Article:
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Weekend Reviews : Pop : Wynonna Transcends Country, and Clint Too


ANAHEIM — Country music's stylistic borders are being constantly redrawn these days, but wherever they end up, they won't mean a thing to Wynonna Judd. Her performance on Saturday at the Anaheim Arena, where she co-headlined with Clint Black, showcased a musical force too powerful to be contained by mere genre restrictions.

When Judd went on her own last year after a successful duo career with her mother Naomi, there was no question about the power and versatility of her voice. The unknown was what she would do with it and what role she would assume for her audience.

On Saturday, Judd was a roaring, growling rocker, a jubilant gospel singer, a tender balladeer, a blues belter--if she wanted, you suspect, she could focus on any of those styles and come up with a great album.

On top of that potential to transcend country music like no country artist since Willie Nelson, Judd seems to sense that she can become something important and meaningful to her audience.

There were some playful moments, both musical (Mary-Chapin Carpenter's lively declaration of independence, "Girls With Guitars") and theatrical (bringing guys up from the audience to dance).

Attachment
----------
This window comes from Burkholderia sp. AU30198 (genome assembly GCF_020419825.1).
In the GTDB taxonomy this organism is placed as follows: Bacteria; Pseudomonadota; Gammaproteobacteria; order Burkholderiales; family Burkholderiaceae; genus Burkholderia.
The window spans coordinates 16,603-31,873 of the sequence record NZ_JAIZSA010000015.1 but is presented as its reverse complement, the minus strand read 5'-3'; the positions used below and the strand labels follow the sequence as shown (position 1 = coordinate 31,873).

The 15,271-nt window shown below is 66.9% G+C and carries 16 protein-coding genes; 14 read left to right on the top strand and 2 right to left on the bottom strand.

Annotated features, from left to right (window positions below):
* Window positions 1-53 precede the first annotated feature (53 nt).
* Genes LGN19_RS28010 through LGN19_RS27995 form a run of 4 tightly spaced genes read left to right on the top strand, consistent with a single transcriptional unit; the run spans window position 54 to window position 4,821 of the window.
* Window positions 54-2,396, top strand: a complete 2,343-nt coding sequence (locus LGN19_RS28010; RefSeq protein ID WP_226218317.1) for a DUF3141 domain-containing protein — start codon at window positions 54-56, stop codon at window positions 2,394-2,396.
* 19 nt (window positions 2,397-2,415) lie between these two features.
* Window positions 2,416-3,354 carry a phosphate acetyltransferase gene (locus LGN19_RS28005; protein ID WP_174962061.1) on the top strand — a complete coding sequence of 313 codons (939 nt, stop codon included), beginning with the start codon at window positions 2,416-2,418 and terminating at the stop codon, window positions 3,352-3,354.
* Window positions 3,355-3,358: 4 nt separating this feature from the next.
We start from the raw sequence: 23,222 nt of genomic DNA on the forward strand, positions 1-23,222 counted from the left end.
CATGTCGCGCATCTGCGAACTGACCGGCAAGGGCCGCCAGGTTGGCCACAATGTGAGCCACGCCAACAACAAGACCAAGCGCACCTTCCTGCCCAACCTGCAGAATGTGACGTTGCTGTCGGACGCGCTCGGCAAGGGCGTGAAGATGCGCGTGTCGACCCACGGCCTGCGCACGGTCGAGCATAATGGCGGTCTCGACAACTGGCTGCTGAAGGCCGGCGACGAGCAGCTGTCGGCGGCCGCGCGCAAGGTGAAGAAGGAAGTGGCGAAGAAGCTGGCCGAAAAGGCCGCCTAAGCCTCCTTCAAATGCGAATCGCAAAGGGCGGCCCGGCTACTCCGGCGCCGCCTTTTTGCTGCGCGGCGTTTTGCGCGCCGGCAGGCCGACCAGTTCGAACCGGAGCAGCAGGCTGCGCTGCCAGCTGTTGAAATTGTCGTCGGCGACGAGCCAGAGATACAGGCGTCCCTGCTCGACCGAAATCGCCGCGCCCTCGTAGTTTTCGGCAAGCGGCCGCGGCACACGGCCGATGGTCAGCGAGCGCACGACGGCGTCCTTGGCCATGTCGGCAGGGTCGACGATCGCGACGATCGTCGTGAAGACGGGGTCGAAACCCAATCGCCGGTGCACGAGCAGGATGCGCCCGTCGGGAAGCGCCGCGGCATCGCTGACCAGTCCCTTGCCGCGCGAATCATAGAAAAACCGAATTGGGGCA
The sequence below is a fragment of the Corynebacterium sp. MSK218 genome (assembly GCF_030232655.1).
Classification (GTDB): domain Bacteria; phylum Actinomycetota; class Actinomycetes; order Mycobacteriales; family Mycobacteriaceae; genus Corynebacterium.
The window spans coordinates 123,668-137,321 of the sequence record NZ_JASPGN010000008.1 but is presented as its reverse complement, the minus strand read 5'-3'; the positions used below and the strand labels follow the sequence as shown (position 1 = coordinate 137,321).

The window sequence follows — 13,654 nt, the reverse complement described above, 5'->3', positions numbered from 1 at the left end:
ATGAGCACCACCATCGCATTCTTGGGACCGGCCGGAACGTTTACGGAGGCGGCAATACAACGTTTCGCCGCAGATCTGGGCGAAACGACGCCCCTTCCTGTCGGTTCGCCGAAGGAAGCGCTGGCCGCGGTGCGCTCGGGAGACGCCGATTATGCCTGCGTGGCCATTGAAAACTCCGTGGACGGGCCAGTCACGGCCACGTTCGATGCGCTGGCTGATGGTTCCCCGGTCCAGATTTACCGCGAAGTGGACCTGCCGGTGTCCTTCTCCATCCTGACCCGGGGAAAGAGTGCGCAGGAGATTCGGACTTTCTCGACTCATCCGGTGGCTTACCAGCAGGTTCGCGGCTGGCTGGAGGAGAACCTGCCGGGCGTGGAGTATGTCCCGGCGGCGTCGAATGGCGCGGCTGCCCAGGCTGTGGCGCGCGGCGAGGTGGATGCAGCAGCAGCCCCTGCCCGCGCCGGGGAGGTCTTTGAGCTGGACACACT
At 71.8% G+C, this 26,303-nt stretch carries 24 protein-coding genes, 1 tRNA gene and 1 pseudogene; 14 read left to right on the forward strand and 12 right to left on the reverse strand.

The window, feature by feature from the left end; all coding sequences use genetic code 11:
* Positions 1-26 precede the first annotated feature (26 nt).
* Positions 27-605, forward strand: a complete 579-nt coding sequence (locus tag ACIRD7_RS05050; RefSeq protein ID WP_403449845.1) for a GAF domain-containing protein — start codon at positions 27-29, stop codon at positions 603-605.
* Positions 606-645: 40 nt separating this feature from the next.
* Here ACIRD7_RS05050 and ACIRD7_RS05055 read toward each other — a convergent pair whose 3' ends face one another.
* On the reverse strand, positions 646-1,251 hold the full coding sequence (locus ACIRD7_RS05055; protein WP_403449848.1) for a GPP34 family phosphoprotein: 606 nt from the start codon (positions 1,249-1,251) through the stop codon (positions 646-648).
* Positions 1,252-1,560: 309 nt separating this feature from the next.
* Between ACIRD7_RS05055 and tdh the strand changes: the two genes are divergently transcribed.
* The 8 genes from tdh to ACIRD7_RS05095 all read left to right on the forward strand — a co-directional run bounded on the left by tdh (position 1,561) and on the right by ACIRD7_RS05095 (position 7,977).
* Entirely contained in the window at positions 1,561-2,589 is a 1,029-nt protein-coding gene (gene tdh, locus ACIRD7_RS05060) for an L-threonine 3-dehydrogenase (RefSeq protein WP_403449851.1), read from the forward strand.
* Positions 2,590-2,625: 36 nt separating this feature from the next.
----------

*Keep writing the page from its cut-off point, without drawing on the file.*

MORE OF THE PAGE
But Judd's most significant gestures were her simple statements of purpose--a "believe-in-yourself" pep talk before the Judds hit "Why Not Me," a promise of solace and relief from burdens later on. Judd brought it off with conviction; the sentiments were given further substance by the music that surrounded them--it prepared you to receive her, to use a gospel term.

There are still some growing pains. At first her band seemed so slick as to seal out all spontaneity, and the musicians' dance steps were a little too close to Osmonds territory for comfort. But as she and the musicians--particularly her three fiery singers--loosened up, the music gained the kind of freedom that reinforced her message. (Whatever its musical and cultural significance, it's worth noting that Judd is the only country act in recent memory to include African-Americans in her band.)

Especially in the wake of Hurricane Wynonna, the amiable Black seemed a virtual nonentity. As if that needed underscoring, Judd's brief reappearance early in his set for their hit duet "A Bad Goodbye" immediately charged the room and elevated the energy level, which sagged with her departure.

Black then settled into an efficient but uneventful run through his songbook, which combines elements of Western-swing and '70s folk-pop, and is sparked by some offbeat, intelligent and introspective songs written by Black and his guitarist Hayden Nicholas. But they don't come across with much impact live, and the smiling, casual Black simply doesn't have much presence as a performer.

The bill returns with shows Oct. 3 and 4 at the Greek Theatre.

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